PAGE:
Correlation between the cost to produce electricity and the cost to consumers?

Sorry if this is a bad question, but would lower costs to produce electricity (e.g. hydroelectricity instead of solar) bring down the overall costs for us consumers? Also, if there is any reading material or website on this topic, that would be really great too! Thanks!
 
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Typically: Yes. But you can rarely change one thing in isolation and nothing else (taxes, market structure, ...).
 

Astronuc

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Sorry if this is a bad question, but would lower costs to produce electricity (e.g. hydroelectricity instead of solar) bring down the overall costs for us consumers? Also, if there is any reading material or website on this topic, that would be really great too! Thanks!
This is a good question, as it affects everyone, particularly those on a limited income.

A summary for the US (2011) - https://www.npr.org/sections/money/2011/10/27/141766341/the-price-of-electricity-in-your-state
https://en.wikipedia.org/wiki/Electricity_pricing

There are costs associated with generation (capital costs, operations and maintenance (O&M), taxes and fees, and fuel). In addition, there is the cost of transmission and distribution with associated costs of capital, O&M, taxes and fees.

Lower generation costs is a goal, while maximum profitability is a goal for the generator. Nevertheless reducing fuel costs would help lower cost in general.

Some discussion on energy generation in the US.
https://www.eia.gov/energyexplained/index.cfm?page=electricity_in_the_united_states
 
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would lower costs to produce electricity (e.g. hydroelectricity instead of solar) bring down the overall costs for us consumers?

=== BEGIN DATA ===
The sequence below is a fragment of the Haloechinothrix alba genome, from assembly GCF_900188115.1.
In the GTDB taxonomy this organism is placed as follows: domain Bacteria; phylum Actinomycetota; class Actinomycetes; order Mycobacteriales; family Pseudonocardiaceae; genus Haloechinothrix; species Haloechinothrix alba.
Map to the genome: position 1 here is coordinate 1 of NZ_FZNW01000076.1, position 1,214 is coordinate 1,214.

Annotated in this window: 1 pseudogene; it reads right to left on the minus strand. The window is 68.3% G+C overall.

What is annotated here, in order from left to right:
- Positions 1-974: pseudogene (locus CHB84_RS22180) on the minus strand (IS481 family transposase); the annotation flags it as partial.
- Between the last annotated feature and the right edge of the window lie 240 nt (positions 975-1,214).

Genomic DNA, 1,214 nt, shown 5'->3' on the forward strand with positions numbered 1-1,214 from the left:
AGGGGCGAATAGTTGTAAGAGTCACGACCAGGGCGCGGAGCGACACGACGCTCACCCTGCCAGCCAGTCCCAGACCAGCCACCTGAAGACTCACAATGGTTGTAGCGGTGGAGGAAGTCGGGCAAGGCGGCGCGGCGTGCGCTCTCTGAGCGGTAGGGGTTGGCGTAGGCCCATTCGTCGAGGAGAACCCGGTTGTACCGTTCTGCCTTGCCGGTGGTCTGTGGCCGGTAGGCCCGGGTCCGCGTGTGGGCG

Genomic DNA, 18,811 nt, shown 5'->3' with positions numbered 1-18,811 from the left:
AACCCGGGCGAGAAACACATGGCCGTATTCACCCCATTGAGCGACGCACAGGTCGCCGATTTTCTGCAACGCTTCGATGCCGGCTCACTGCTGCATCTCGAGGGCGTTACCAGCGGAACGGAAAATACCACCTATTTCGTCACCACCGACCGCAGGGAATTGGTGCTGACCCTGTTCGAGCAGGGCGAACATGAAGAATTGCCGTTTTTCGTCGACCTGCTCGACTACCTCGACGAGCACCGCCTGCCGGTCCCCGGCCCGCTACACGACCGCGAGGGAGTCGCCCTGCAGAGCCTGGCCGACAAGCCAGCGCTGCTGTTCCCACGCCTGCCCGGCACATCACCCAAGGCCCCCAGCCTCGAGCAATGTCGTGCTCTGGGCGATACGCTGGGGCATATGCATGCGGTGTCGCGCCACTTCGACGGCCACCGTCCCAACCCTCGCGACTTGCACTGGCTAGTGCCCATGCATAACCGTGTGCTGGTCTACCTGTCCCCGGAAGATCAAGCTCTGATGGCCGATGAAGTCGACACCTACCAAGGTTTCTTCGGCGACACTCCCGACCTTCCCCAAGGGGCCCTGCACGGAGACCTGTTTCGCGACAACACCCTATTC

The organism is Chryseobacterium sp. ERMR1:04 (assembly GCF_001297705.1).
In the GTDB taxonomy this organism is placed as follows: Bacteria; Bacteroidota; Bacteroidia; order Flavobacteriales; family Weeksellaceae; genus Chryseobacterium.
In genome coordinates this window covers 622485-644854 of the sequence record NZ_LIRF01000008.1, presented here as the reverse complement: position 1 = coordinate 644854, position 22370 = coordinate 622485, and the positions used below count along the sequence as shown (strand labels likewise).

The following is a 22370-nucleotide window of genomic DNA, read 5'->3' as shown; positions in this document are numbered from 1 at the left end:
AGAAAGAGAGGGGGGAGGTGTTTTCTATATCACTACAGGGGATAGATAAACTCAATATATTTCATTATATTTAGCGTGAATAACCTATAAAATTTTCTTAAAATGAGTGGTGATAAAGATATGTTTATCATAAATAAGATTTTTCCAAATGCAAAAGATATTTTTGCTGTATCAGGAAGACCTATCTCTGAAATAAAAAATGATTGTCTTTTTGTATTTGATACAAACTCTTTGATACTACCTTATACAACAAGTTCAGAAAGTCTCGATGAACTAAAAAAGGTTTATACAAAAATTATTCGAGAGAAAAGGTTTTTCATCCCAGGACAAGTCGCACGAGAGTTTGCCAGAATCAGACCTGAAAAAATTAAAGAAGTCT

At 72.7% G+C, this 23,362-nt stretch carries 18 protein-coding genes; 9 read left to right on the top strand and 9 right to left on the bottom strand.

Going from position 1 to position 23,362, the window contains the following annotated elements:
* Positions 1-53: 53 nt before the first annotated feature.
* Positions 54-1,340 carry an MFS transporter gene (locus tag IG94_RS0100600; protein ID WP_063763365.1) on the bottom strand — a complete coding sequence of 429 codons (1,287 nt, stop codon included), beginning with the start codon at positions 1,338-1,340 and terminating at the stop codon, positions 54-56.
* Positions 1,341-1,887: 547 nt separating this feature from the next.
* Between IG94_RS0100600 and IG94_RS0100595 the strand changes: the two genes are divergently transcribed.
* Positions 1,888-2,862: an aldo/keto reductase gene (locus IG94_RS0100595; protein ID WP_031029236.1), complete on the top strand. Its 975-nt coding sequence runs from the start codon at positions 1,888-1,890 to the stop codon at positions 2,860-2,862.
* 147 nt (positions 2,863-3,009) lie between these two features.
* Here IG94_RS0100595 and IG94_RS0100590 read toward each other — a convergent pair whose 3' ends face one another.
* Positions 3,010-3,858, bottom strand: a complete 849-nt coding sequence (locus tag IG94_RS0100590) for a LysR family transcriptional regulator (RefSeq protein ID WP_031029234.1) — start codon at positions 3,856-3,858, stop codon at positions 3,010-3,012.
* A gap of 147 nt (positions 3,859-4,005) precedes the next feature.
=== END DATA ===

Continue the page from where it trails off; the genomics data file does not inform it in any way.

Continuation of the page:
That entirely depends on the structure of end user price of electricity in the given country.
For example in Germany the production cost takes ~ 20% of the household cost of electricity.
(source: https://www.cleanenergywire.org/sites/default/files/styles/lightbox_image/public/images/factsheet/composition-average-german-power-price-households-2017-and-2018.png )
 

BWV

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There are two costs - the production and the capital cost. PV solar has essentially no production costs, but the electricity provider has to make a return on the capital cost of purchasing and installing the panels. The capital cost is driven not only by manufacturing costs, but interest rates and the cost of equity capital. For most in the US, electricity costs have declined along with the price of natural gas, which accounts for about 40% of electricity generation.

In the US regulated utilities set prices to earn a fixed return on their capital, so a reduction in overall input costs will reduce the retail price of electricity
 

256bits

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bring down the overall costs for us consumers
If something is expensive, consumers would tend to use less of it to lower their overall cost. If it becomes less expensive, consumers may decide to use more, ending up with the same overall cost as before. Expensive being the price per unit, and "overall cost" being % of income. so it may not matter if those are the only qualifying conditions.

On the other hand, if the unit is something you depend upon then other relationships can apply. If you were charged per amount of air you breath in a day, how much control could you have on the overall cost, except to place limits upon physical exertion, which then extends to other areas of what you can accomplish per day.
 

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